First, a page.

Turbidity section performed along the Cassidaigne canyon axis on the 23th August 2014 during the BATHYCOR1 cruise
|Author(s)||Fabri Marie-Claire1, Taupier-Letage Isabelle2|
|Affiliation(s)||1 : Ifremer, France
2 : CNRS, France
|Keyword(s)||Turbidity, Suspended Sediment Concentration, Cassidaigne canyon, Red mud, Bauxite|
M&M - Turbidity and Suspended Sediment Concentration (SSC)
An autonomous optical backscatter sensor (NKE STBD 1200) was installed on the CTD probe in 2014 during the BATHYCOR1 cruise in order to collect ten vertical turbidity profiles along the canyon axis (23th August 2014) (Fig. 1, Table 2). The profiles had to be interrupted at an average altitude of 40 to 70 mab (m above the bottom) for safety issues.
The sensor was previously calibrated with Formazin as recommended by NKE marine electronics (www.nke-marine-electronics.com). The results are given in Nephelometric Turbidity Units (NTU).
In order to link the NTU values to the Suspended Sediment Concentration we built a calibration curve of our sensor using bottom sediment that had been previously sampled with a push core (CT9) during ROV dive 407-11, cruise ESSROV2010 (Fontanier et al., 2012). Particle grain sizes were analyzed using laser diffraction and median grain size (D50) was 11 µm, although some particles were as large as 150 µm (see (Fontanier et al., 2012) - figure 2D). We first measured the turbidity in a 10-liter container of distilled water in which we added NaCl to obtain a salinity concentration of 38.4 g/l. We checked the concordance with a laboratory turbidimeter (Hatch 2100n IS - Iso Method 7027) to confirm the starting point (0.04 NTU). Then we progressively added a known quantity of particles in the container of salty distilled water. After each addition of particles, the water was mixed and left for 30 seconds before recording the turbidity every second for 5 minutes. We tried to keep a uniformly mixed suspension with no sediment settling but failed to prevent large particles from sinking to the bottom of the container. We then calculated the mean of the recorded turbidity in NTU for each known concentration of particles. This allowed building a calibration curve, starting from 0.04 NTU to 3 NTU, which corresponded to the range of our in situ values (online supp. mat. Fig. A1).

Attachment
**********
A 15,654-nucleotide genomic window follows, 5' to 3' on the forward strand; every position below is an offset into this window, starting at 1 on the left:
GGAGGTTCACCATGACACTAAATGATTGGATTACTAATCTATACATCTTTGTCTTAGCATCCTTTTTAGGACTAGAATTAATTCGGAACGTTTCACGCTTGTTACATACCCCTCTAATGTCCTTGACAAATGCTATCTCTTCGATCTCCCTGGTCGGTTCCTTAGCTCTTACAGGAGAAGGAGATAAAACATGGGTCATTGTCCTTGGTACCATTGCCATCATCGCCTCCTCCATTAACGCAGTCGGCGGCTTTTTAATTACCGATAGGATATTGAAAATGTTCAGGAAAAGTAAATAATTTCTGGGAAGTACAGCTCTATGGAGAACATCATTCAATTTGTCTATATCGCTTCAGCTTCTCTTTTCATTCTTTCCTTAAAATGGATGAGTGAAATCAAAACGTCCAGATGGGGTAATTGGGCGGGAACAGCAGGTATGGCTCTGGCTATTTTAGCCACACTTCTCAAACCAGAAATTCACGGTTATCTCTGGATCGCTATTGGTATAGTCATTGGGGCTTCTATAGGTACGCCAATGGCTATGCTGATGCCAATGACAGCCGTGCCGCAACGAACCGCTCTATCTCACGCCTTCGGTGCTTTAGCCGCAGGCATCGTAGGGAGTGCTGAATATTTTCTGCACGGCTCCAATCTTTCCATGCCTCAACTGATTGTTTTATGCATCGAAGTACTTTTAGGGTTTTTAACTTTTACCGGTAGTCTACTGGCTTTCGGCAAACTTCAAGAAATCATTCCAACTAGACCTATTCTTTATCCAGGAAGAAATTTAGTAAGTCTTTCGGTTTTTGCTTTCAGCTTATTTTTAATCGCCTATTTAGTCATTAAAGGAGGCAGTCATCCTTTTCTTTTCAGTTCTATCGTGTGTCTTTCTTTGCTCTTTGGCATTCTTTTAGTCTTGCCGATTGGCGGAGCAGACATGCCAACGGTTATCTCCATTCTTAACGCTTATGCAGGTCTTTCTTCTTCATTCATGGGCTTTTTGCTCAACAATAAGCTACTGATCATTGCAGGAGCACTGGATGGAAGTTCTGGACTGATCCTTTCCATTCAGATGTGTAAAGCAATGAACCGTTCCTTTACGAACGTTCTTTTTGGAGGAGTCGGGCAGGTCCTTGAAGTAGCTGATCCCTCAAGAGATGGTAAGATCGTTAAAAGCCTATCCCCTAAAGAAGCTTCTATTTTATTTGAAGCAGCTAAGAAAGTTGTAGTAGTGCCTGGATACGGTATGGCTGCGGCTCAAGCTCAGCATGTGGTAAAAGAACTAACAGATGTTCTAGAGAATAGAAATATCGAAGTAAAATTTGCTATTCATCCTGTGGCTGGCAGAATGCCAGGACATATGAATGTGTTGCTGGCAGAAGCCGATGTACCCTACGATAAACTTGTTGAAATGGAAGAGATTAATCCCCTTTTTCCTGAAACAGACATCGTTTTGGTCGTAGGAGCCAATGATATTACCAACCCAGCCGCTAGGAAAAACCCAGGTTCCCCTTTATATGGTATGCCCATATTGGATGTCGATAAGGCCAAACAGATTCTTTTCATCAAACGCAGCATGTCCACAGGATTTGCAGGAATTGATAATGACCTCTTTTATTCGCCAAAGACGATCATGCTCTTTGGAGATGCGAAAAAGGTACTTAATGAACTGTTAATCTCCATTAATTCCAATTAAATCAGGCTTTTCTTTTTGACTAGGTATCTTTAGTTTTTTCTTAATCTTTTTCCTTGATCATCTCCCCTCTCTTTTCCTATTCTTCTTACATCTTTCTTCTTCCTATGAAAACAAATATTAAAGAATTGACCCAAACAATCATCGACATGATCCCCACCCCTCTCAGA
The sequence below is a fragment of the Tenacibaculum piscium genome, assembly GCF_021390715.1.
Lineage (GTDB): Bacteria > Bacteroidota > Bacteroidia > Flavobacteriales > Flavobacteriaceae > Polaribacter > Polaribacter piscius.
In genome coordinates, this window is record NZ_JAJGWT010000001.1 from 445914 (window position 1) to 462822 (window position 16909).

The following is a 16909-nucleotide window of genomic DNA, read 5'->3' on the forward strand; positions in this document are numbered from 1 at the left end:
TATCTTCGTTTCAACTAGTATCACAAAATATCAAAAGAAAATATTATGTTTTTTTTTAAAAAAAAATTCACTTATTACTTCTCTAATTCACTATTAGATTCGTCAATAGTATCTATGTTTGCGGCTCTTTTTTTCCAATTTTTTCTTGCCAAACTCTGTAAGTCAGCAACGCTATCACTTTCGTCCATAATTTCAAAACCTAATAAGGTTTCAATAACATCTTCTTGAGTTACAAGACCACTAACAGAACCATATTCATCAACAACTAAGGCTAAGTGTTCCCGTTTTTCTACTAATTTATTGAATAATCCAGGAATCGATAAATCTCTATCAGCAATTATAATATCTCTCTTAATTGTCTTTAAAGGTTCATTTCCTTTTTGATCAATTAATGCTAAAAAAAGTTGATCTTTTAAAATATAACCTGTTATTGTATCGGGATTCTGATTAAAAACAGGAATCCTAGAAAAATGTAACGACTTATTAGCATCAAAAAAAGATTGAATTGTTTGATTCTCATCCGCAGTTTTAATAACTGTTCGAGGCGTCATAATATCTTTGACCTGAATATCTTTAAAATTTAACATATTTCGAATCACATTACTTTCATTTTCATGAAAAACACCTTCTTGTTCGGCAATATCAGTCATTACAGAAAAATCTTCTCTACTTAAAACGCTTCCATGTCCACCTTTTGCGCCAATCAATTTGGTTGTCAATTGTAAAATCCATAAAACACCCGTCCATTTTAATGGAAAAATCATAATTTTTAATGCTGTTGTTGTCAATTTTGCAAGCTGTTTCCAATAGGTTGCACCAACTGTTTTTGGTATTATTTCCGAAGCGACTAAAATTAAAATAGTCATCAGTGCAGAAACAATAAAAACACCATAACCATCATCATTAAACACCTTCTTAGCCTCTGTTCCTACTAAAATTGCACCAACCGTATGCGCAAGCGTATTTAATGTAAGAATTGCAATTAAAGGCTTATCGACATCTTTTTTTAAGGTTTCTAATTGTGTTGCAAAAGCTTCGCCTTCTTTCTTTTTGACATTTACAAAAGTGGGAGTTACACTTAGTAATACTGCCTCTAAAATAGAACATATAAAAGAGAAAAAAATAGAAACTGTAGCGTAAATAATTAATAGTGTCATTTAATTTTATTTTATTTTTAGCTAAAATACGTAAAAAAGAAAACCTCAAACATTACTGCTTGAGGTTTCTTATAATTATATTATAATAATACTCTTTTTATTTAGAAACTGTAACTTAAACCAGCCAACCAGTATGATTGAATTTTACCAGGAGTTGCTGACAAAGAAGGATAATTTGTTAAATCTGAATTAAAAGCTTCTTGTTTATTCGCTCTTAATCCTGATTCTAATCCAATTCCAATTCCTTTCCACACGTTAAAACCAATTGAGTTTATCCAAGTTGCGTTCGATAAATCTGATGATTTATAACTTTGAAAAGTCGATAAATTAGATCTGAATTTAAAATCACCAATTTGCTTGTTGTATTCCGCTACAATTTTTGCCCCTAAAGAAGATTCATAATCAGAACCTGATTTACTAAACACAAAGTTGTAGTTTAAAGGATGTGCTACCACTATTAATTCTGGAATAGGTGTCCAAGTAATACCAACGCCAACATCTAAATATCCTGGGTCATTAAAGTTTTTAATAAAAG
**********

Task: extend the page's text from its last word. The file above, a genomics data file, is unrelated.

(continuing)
Results - Turbidity and Suspended Sediment Concentration (SSC)
The ten vertical turbidity profiles (NKE STBD 1200) collected at the CTD stations in the canyon axis show turbidity values ranging from 0.15 NTU on the shelf and in the surface layer to 2.2 NTU at the bottom of the canyon exit ;
Turbidity values were very low above 300 m depth (<0.2 NTU) on the whole set of profiles (on the shelf, flanks and canyon axis) while the stations located downstream of the bauxite residue effluent in the canyon axis (Stations A, B, C, D, E) displayed maximum turbidity in the lower layer.
Maximum turbidity values were measured above the bottom at the deepest station (A), exceeding 2 NTU at the canyon exit. However, the maximum particle load does not always lie just above the bottom: at stations B and C there was an intermediate maximum between 600 and 700 m, and to a lesser extent at ~500 m at station A. The turbid layer was thicker closer to the pipeline effluent. As the effluent is a mixture of particles of different sizes in freshwater, it is expected that downstream it generates several layers according to water density and particle size.
The east-west orientation of the bathymetry around stations C, E, G might also contribute to the dispersion of the particles (cross-axis current), as shown by the multi-layered turbidity profile at station K (bottom depth 770 m; not shown). Thus the coral colonies at Cassis-500 are impacted by the turbidity of the red mud.
According to the calibration of our sensor, we roughly correlated a turbidity value of 1 NTU to an SSC=0.6 mg/l, and the maximum measurement of around 2.5 NTU to an SSC=2 mg/l.
|Utilisation||Fabri, M.C., Bargain, A., Pairaud, I., Pedel, L., Taupier-Letage, I., 2017. Cold-water coral ecosystems in Cassidaigne Canyon: An assessment of their environmental living conditions, Deep Sea Research Part II: Topical Studies in Oceanography 137, 436-453, doi: 10.1016/j.dsr2.2016.06.006.|
Autonomous optical backscatter sensor (NKE STBD 1200) installed on a CTD probe